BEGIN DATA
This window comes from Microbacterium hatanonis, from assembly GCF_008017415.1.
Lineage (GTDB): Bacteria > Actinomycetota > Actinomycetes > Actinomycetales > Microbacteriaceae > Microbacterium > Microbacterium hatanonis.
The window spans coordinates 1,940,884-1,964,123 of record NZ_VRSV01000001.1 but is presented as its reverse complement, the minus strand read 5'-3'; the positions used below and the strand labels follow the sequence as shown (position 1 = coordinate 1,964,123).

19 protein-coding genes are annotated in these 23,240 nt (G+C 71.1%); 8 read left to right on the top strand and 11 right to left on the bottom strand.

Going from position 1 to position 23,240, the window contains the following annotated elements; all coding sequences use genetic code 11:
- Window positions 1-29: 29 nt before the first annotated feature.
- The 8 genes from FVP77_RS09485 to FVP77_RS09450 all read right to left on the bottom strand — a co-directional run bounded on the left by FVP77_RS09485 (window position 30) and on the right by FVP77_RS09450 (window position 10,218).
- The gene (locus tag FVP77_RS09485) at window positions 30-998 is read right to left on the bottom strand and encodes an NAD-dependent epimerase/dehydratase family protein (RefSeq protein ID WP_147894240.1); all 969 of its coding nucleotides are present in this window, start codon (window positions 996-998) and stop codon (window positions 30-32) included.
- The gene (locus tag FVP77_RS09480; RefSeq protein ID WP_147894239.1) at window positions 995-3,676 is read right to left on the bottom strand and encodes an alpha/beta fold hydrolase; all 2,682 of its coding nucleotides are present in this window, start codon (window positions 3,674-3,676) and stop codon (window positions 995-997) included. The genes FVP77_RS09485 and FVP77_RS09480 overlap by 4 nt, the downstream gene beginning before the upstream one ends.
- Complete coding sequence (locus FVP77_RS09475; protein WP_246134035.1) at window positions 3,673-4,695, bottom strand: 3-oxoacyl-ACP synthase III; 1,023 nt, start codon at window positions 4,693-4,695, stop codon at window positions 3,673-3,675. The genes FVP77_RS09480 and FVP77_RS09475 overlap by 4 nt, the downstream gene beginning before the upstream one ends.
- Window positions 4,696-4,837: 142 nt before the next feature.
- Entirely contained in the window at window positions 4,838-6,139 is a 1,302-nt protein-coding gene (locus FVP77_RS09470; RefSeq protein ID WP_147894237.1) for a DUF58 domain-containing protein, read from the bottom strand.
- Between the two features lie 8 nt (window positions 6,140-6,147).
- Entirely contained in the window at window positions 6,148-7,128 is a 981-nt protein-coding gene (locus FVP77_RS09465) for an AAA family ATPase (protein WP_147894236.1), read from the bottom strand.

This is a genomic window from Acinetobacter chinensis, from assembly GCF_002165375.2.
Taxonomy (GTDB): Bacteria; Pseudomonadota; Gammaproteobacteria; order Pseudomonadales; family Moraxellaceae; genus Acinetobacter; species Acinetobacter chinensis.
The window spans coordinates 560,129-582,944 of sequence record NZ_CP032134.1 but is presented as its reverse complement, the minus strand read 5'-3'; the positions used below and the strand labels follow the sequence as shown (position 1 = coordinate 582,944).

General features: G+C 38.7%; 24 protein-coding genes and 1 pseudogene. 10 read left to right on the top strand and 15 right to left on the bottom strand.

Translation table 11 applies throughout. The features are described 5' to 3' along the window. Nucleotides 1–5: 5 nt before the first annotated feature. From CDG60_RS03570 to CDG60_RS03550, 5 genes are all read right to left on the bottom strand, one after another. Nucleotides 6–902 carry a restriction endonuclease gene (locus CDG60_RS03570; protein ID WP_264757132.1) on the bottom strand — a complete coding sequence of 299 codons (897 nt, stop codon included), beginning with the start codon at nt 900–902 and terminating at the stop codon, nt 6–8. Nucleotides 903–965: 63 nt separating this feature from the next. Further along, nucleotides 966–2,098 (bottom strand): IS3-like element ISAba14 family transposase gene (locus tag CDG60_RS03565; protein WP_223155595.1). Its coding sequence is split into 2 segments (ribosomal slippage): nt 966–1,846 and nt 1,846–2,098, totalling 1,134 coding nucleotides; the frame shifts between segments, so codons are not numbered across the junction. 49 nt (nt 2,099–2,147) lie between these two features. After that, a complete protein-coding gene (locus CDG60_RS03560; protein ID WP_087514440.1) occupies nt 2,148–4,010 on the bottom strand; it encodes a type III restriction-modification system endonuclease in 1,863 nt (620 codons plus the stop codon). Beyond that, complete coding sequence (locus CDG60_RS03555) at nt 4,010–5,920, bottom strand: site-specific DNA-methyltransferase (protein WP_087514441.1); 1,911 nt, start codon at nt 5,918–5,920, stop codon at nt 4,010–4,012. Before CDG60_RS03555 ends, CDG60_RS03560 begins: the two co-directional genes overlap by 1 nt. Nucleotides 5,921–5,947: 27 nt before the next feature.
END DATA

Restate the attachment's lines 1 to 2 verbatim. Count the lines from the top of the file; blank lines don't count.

This window comes from Microbacterium hatanonis, from assembly GCF_008017415.1.
Lineage (GTDB): Bacteria > Actinomycetota > Actinomycetes > Actinomycetales > Microbacteriaceae > Microbacterium > Microbacterium hatanonis.